MATE: A Cultural Vision

Rather than simply being repositories for art, museums have become increasingly dynamic places. There has been a broad trend in the museum world to make art what it traditionally never was; accessible. When Frank Gehry’s masterpiece, the Guggenheim Museum Bilbao, opened nearly 20 years ago it had an effect few could have anticipated. Bilbao, a city few outside of Spain were familiar with, was instantly put on the international cultural map. It showed us that a museum has the power to entirely transform its local surroundings.

The economic and cultural impact of such destinations inspired local governments, museums and private collectors to replicate the ‘Bilbao effect’. The Tate’s outpost in Margate, Kent, Turner Contemporary (which opened in 2011) has brought visitors to the seaside town, which was hitherto less of a cultural epicentre. Here art, with its power to inspire and to bring tourist dollars, is a possible antidote to severe socio-economic problems. That’s the hope at least. Museums are increasingly free to visit, open later, doing more to engage young people, and reaching out to communities to whom the art world had previously been closed. The message is that art can no longer be the preserve of the elite.


When Mario Testino opened MATE in Lima in 2012, it was an exercise in sharing a previously very private passion. His choice of location was a natural one, Lima, his hometown. There are many ways to give back but this was a deeply personal one. As an artist and art collector, art in its varied forms and mediums has been a constant in Testino’s life. To create a museum celebrating art was a long-held ambition. Mario frequently came back to the Old Master paintings when working out light and structure for his photographs. When a friend suggested he see a grand Colonial house in Barranco, Mario originally had it in mind as a storage place for his archive. The project evolved and now MATE is one of the most important cultural destinations in Peru. It displays not only a permanent exhibition of Testino’s work but also runs a programme of contemporary and modern art exhibitions. ‘I wanted to give people what I had when I left Peru, and started meeting artists and seeing exhibitions,’ says Testino. As well as its exhibitions, MATE stages education programmes, talks, tours and outdoor exhibitions for communities in Peru that are too far away to visit the museum. Mario said that he ‘wanted to make it as open and accessible as possible.’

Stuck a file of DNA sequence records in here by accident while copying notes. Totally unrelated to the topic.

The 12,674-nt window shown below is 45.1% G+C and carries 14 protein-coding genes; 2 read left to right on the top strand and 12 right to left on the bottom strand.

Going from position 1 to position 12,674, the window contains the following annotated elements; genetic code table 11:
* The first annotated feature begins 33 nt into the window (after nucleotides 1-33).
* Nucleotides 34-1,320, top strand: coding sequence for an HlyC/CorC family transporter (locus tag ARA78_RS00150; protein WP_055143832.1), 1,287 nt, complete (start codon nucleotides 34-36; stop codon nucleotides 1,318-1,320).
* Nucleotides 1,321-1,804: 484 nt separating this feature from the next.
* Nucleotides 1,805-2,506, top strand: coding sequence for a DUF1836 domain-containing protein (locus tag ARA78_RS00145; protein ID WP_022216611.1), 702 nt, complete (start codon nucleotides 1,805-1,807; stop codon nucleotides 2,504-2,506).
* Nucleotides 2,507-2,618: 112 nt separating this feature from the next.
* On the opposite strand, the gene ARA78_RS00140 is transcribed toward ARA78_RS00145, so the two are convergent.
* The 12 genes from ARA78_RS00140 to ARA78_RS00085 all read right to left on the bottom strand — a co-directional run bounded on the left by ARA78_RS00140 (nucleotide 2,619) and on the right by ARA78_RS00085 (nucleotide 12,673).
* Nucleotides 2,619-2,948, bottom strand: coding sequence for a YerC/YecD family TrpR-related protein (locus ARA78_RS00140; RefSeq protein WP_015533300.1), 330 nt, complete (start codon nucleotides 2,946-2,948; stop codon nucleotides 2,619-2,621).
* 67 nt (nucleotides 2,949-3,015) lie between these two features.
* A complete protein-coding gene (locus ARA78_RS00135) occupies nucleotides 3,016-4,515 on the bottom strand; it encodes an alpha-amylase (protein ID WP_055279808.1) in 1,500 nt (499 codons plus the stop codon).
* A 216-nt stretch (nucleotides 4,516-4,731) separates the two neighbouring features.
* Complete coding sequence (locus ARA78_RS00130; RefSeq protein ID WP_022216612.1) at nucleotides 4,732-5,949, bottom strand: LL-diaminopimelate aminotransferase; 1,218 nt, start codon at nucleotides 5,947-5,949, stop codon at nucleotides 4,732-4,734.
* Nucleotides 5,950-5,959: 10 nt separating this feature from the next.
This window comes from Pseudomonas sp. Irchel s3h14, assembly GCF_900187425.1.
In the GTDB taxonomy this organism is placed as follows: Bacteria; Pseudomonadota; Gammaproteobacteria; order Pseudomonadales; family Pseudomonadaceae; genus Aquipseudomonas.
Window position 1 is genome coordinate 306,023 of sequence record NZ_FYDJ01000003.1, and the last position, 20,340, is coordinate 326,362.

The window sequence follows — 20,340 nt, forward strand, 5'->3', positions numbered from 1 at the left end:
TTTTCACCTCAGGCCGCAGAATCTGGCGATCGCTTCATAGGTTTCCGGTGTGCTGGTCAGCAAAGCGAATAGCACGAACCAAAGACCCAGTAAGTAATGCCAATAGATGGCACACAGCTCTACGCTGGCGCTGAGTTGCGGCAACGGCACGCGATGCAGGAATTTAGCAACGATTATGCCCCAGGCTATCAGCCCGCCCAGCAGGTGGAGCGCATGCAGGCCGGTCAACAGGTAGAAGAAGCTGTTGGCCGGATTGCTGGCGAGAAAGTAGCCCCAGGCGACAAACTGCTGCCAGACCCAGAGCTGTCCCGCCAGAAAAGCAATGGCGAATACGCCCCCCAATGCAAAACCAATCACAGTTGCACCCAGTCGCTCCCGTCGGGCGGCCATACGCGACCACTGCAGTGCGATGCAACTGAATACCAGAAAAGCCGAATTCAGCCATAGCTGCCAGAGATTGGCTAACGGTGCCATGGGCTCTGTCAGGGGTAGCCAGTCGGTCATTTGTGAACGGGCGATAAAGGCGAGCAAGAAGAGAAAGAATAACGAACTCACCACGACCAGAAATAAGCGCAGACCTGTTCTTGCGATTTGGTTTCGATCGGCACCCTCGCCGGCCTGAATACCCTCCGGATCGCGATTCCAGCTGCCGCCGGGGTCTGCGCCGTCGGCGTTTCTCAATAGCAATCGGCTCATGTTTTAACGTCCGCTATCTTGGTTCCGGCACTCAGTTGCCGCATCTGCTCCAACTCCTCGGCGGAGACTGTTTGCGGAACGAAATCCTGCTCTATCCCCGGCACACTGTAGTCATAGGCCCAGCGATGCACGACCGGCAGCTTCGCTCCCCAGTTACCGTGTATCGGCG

The Broad Museum is like MATE, further evidence of a private museum that wishes to be anything but private. With its free admission and dynamic exhibition program, The Broad has, like the Guggenheim Bilbao, rejuvenated an area of downtown L.A. ‘I loved visiting The Broad and seeing it full of young people. It reminded me of being that age and of encountering art for the first time. It had a powerful effect on me. It changed everything, my work and my life really. It’s been something I always come back to.’

In the 4 years that MATE has been open, the museum has staged exhibitions on the work of Andy Warhol, focused on his film portraits, and within its ‘Masters of Photography’ series has examined the work of George Hurrell, Ed Van Der Elsken and Hamidou Maiga, alongside other photographers such as Philippe Gruenberg, Leslie Searles, Musuk Nolte and Ernesto Benavides. This symbiosis of photography and contemporary art is mirrored by Testino’s own collecting habits. The two inform each other. Taking international art to Peru and making Peruvian art more visible internationally, is a key tenant of the museum. As its founder says, ‘Come and take a look for yourself.’

Oscar Humphries for Mira Mira

Photographs © Mario Testino

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